- "He had thought it as he had considered the pleasing geometry of the sharks, their gradation of color, their slide through the sea." (pg. 166)
The author repeats the word "their" at the start of each apposition to quicken the pace of sentence and to build the descriptions on top of each other, creating a climax that reflects the main character's admiration.

- "This self-respect and sense of self-worth...lies at the heart of humanness; to be deprived of it is to be cleaved from, and cast below, mankind.
The parallel structure "to be...to be" equates syntactically "self-respect and sense of self-worth" to being "cleaved from, and cast below, mankind", strengthening the author's assertion.

- "Though the captives' resistance was dangerous, through such acts, dignity was preserved, and through dignity, life itself."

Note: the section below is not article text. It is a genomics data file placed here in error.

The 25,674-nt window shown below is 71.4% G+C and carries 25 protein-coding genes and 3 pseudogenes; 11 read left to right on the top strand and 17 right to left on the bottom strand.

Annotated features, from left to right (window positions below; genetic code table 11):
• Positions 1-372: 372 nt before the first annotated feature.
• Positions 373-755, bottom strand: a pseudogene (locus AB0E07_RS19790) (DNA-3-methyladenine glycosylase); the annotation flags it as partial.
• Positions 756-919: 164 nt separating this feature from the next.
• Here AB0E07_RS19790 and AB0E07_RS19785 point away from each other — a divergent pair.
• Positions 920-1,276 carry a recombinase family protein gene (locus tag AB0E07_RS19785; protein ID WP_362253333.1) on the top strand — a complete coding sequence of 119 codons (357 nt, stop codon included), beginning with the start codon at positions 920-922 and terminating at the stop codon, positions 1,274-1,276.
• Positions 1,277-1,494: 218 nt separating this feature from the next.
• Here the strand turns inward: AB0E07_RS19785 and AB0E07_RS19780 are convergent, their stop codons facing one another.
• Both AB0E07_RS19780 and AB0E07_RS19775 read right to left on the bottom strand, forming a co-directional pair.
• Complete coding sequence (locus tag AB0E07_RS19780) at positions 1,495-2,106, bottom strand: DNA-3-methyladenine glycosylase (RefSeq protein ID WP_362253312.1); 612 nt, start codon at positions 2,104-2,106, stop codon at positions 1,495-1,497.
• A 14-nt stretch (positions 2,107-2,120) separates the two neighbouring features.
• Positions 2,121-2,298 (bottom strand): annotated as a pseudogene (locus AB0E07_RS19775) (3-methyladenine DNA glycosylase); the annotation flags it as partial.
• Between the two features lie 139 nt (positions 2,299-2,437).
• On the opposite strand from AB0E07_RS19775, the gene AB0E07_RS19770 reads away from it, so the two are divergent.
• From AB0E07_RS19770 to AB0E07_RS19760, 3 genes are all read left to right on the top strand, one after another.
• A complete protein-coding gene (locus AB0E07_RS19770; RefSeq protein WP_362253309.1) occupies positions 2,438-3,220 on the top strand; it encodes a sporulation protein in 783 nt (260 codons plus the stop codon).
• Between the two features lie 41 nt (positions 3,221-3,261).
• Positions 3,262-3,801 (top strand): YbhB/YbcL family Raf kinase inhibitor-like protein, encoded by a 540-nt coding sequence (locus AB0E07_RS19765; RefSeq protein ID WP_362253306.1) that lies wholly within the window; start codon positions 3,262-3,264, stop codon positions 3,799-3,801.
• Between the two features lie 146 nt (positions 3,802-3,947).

The "through...through" repetition shows a cause and affect relationship. It also puts dignity and life in positions of increasing importance and thereby creating a climax.
- "During the war, the Bird had been unwilling to let go of Louie; after the war, Louie was unable to let go of the Bird." (Chiasmus/ Antithesis)
The author uses almost the same words but reverses the grammatical positions of "Louie" and the "Bird". This conveys effectively the irony of the situation and makes the contrast clear.
Inverted Syntax
- "On the men drifted."
The inverted word structure puts emphasis on the "on", conveying a sense of the pass of continuous, unchanging time.
- "Beneath the hush was a humming underground of defiance."
Deliberately placing "defiance" in the emphatic position, the author contrasts it to the outer layer of obedient hush.
- "Some had elevated status...Others he resented because they wouldn't crawl before him."
Instead of "he resented others" the author chooses to say "others he resented". Placing "others" at the start of the sentence, she corresponds the word to "some", creating parallelism between the two sentences.
-"It was the smell of land. It flirted with them all night, growing stronger."
The personification of the smell of land in this sentence creates vivid imagery. It also portrays how enraptured the men were at the discovery of land after almost two months stranded on a raft.